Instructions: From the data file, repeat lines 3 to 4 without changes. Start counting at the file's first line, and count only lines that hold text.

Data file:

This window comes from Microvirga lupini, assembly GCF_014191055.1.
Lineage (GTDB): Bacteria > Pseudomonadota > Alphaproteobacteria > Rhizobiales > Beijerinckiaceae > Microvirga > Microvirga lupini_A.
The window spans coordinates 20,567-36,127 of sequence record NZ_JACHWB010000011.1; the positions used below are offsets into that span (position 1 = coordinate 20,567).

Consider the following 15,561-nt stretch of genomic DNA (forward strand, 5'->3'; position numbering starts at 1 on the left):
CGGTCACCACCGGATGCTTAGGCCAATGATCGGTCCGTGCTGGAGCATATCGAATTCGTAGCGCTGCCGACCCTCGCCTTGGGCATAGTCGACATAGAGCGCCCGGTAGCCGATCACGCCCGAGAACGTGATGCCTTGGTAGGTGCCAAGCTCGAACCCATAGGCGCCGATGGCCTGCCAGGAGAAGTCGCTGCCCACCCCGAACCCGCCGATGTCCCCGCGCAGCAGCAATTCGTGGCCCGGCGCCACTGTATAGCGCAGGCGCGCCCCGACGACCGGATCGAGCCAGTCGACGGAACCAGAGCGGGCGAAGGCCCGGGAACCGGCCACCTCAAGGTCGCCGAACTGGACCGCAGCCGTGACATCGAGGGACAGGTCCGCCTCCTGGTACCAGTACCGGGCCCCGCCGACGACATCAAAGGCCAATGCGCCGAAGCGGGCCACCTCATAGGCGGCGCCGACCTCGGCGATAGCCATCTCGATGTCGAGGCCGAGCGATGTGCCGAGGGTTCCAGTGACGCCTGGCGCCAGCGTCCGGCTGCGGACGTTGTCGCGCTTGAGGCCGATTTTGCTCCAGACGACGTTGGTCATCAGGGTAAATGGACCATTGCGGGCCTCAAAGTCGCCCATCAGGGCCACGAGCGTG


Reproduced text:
The window spans coordinates 20,567-36,127 of sequence record NZ_JACHWB010000011.1; the positions used below are offsets into that span (position 1 = coordinate 20,567).

Consider the following 15,561-nt stretch of genomic DNA (forward strand, 5'->3'; position numbering starts at 1 on the left):